Mars ain’t the kind of place to raise your kids, laments the Rocket Man in Elton John’s timeless classic. In fact, it’s cold as hell. But that doesn’t seem to worry a new generation of space entrepreneurs intent on colonising the “final frontier” as fast as possible.
What can we learn about death from the X-Men, small screaming rodents, and unwitting college students in psychology experiments? It turns out that the fear of death (or death anxiety) affects human behavior in all sorts of surprising and deeply troubling ways.
There are two stories here, interwoven: the story of a project called “All Things Mortal,” and the story of the dying and funeral of our friend and colleague in Transition. They are two sides of the same coin, like life and death, and joy and grief. Neither one would have happened the way they did if it hadn’t been for Transition.
Activist Tim DeChristopher presents his views on our big question with themes of identity, capitalism and mortality.
Western environmentalism is surely haunted by the same ghosts as the death-phobic culture out of which it came. When we look at that famous image of the Earth from space, I can’t help thinking that our sense of its fragility is overlaid with projections of an unreconciled fear of our own deaths.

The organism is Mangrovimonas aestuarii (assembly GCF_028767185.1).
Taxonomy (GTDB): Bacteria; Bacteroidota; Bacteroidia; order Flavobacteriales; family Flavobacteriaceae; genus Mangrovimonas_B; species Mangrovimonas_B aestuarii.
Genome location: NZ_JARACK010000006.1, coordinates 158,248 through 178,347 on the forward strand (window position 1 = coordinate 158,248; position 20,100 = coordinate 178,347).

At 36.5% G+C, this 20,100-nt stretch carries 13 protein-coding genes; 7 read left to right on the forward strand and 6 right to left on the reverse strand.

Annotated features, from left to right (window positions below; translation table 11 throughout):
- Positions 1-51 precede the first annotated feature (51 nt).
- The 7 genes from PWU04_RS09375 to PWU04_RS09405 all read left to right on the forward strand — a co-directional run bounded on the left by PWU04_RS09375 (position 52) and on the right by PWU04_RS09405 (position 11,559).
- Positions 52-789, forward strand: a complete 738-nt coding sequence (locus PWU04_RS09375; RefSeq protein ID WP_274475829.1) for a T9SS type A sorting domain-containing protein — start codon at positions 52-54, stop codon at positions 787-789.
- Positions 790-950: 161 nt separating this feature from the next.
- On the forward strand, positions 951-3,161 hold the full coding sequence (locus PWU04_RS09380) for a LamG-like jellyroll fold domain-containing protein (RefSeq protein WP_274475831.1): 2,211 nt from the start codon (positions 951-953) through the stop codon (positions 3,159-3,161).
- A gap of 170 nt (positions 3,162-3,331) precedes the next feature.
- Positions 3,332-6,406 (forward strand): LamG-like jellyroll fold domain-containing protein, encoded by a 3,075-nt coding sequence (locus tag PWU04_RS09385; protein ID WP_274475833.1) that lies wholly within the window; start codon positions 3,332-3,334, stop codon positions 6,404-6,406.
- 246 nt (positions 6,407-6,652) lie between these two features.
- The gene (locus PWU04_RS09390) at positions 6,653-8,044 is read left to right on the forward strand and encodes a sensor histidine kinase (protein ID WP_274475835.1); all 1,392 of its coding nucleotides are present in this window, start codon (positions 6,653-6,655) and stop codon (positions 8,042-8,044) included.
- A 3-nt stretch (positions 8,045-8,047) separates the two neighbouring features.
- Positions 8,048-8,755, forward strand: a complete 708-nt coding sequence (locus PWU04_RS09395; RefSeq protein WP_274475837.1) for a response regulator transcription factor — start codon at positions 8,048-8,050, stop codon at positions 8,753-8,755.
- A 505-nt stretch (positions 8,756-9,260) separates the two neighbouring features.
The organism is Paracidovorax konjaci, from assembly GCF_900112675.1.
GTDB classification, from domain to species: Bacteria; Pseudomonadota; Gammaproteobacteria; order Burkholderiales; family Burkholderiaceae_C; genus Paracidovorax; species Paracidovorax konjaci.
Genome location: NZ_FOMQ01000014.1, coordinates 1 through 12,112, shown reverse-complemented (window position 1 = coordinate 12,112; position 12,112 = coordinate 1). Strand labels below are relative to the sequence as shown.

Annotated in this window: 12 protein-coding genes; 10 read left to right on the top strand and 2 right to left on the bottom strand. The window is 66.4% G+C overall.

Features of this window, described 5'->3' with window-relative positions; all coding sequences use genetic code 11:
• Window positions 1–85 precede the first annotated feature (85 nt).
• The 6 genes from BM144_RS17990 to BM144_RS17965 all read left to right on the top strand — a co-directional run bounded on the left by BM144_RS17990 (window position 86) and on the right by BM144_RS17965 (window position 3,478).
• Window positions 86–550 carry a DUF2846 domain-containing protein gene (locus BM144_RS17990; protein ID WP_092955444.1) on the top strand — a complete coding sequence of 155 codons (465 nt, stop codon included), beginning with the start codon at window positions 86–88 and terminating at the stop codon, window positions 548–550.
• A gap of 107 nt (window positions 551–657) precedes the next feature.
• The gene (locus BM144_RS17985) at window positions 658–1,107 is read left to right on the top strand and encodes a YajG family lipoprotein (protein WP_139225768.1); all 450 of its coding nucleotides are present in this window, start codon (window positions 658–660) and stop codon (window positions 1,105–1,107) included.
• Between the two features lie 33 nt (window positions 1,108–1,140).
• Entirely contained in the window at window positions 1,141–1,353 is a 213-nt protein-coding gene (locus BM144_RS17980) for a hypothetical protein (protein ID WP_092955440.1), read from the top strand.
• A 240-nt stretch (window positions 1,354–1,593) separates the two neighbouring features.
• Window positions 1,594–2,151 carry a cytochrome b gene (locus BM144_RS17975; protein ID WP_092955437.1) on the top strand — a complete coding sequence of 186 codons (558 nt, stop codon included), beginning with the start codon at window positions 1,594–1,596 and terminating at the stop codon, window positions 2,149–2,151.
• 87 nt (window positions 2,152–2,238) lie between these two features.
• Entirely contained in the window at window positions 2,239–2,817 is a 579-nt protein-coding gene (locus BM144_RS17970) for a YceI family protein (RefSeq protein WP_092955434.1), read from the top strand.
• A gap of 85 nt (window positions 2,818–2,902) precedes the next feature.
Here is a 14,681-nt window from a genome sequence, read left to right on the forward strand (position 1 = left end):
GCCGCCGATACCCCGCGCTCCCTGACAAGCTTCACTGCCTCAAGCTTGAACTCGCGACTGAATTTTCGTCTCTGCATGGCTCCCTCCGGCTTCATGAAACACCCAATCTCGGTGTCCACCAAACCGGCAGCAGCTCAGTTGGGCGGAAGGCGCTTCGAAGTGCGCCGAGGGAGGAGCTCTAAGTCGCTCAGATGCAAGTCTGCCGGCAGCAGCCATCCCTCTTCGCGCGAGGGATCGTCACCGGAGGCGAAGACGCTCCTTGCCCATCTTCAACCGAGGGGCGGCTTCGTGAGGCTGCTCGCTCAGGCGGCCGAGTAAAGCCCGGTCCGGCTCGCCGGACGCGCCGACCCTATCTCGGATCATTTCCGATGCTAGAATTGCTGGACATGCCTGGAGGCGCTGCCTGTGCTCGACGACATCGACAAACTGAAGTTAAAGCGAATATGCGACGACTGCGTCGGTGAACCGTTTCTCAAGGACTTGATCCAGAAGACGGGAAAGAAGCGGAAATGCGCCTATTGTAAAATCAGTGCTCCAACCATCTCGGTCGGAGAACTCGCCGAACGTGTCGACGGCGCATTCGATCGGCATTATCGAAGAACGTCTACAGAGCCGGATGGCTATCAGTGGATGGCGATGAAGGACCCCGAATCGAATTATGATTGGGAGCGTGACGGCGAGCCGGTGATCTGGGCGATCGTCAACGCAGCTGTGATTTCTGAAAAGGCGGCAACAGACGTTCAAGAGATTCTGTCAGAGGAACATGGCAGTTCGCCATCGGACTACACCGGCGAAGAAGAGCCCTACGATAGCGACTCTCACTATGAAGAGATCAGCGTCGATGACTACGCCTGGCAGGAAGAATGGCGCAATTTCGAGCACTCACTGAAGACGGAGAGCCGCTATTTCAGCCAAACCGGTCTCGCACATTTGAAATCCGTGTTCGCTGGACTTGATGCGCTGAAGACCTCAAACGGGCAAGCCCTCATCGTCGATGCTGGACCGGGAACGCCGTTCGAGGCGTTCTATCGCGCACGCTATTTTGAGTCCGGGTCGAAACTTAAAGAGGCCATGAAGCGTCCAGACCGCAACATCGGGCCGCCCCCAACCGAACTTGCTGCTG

Knowing that our lives are brief—and worse—not knowing where the end of the waterfall is (is it a short drop or a long one?) means it is up to us to live every moment of our lives well. Not “live it up” but live meaningfully, purposefully, and conscious that life could end at any moment.
People grow old and die. Civilizations eventually fail. For centuries amateur philosophers have used the former as a metaphor for the latter, leading to a few useful insights and just as many misleading generalizations. The comparison becomes more immediately interesting as our own civilization stumbles blindly toward collapse.
Though death is an inevitable part of life, do we really act as if we know we’re going to die?
I thought I had an original idea recently only to find that thousands of others were way ahead of me. I got to thinking about cemeteries and their potential for garden farming while making death a little less abhorrent. That’s when I had this “new” idea that actually is very old but is now a new movement.